By Penza News
The UK will begin the formal Brexit negotiation process by the end of March 2017, said British Prime Minister Theresa May at Conservative party conference in Birmingham on October 2.
“Let’s be clear about what is going to happen. Article Fifty – triggered no later than the end of March. A Great Repeal Bill to get rid of the European Communities Act – introduced in the next Parliamentary session. Our laws made not in Brussels but in Westminster. Our judges sitting not in Luxembourg but in courts across the land. The authority of EU law in this country ended forever,” she stated.
The triggering of Article 50 of the Lisbon Treaty sets a two-year deadline for the exit process that may be extended only by unanimous agreement of all EU Member States.
According to foreign Media, some Tories had duly been urging Prime Minister to delay invoking Article 50, at least until after the second round of the French presidential election in May, or even after the German federal election next September. According to the politicians, the change of leadership in these countries could contribute to “soft” Brexit.
However, Theresa May has rejected this advice. According to the analysts, it has made it more likely that the UK’s departure from the EU will turn to a “hard” Brexit, with Britain leaving both the customs union and the EU’s single market.
Commenting on the British government’s decision to launch Brexit in March 2017, Simon Lightfoot, researcher of European Politics at the University of Leeds, noted that it might be more to do with UK domestic politics.
“The next UK election will be 7 May 2020, so if Brexit negotiations take two years that is March 2019, meaning that the Brexit issue won’t overshadow the campaigning for the general election. There are also a number of MPs who are pushing for Brexit to start soon. It is important to remember the government only has a majority of 16 so it would not take many ‘rebels’ to scupper the domestic agenda of the new government, which is clearly different to the stance of the previous Cameron administration,” he told PenzaNews.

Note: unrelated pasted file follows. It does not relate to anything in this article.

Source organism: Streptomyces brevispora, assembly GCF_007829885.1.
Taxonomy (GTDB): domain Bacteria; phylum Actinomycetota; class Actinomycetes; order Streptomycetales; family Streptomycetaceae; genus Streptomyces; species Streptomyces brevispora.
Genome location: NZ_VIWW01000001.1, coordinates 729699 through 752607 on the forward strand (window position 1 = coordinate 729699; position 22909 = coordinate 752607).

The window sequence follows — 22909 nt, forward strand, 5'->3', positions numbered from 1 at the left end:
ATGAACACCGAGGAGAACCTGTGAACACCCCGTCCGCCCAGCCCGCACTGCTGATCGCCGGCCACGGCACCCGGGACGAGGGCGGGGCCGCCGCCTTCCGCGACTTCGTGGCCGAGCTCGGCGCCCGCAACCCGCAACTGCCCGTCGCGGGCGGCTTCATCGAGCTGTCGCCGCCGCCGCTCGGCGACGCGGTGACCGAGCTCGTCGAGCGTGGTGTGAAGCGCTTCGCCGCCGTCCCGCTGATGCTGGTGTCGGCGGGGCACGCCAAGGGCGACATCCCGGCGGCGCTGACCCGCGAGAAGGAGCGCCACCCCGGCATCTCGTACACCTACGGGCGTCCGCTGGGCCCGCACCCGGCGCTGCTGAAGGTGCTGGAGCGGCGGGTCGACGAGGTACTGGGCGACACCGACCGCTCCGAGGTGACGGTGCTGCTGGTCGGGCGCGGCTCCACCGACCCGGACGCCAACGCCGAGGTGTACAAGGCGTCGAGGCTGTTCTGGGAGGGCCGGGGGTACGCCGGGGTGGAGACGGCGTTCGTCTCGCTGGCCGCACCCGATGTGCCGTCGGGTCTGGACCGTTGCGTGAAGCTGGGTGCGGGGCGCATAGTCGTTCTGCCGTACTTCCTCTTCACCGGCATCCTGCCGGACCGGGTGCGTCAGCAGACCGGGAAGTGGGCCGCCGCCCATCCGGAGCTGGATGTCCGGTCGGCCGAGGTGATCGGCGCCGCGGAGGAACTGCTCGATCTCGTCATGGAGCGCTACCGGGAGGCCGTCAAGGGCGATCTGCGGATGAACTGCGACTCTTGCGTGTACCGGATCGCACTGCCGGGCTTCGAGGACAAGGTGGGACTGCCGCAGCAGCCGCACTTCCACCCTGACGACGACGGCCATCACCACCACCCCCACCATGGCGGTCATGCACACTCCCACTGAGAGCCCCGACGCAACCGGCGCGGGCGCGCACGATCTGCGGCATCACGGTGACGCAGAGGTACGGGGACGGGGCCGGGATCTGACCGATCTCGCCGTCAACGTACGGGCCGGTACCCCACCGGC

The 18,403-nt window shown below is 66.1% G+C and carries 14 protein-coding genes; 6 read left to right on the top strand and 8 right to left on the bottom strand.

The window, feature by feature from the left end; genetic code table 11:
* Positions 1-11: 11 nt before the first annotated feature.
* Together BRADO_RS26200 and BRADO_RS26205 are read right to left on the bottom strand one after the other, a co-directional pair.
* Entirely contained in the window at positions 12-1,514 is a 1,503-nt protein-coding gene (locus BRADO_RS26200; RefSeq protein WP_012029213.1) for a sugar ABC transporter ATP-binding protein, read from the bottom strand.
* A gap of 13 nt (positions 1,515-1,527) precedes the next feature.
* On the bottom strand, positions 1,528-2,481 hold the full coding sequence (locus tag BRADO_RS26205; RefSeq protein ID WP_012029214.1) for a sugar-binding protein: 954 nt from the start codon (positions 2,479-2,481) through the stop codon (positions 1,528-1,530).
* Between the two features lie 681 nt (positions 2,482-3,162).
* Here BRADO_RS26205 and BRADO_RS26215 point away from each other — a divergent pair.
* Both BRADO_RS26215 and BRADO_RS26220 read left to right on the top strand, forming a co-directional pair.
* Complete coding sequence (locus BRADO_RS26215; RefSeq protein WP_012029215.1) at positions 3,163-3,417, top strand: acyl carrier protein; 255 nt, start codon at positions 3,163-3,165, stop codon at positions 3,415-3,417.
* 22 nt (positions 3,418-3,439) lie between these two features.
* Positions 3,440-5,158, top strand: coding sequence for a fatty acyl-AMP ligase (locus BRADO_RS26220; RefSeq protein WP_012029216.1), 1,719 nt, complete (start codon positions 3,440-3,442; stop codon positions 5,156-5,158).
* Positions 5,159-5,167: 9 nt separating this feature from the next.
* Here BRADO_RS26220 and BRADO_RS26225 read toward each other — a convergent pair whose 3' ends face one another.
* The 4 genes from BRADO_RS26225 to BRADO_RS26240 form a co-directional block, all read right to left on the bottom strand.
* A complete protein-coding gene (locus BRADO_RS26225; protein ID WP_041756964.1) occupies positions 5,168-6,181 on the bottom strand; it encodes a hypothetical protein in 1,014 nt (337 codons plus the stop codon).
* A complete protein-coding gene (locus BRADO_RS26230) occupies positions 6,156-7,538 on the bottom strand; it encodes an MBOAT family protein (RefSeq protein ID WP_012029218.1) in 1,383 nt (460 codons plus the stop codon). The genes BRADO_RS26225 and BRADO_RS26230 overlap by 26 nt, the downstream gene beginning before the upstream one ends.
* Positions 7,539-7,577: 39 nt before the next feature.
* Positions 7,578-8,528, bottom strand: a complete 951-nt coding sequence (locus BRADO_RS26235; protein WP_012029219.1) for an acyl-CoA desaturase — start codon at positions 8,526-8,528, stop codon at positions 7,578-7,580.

According to him, the UK government needs to get some sort of deal to restrict free movement.
“This was a key element of Theresa May’s speech in Birmingham, especially the point about low skilled migration. Yet the government is also under pressure from many businesses to negotiate access to the single market. How they square that circle will be really interesting to watch unfold,” Simon Lightfoot said.
Meanwhile, Britain’s future relationship with the EU will largely depend on the nature of the divorce, he said.
“If the divorce is amicable then it might not be something that we notice. We will still cooperate with the countries on a bilateral basis, still work with the EU on many issues, including migration, and still work with many through NATO. The so called ‘soft’ Brexit could see that relationship but a ‘hard’ Brexit might see a very different relationship and if the divorce is bitter then the relationship could become very fractious,” the analyst added.
In his opinion, Brexit has laid bare divisions in British society and politics that are crucial in understanding the position of the UK government.
“Things that might not make sense in foreign policy terms make perfect sense in domestic electoral political terms,” he said.
In turn, Bill Durodie, Head of Department and Chair of International Relations, Department of Politics, Languages and International Studies, the University of Bath, reminded that the head of the British government has recently supported the alliance with Europe.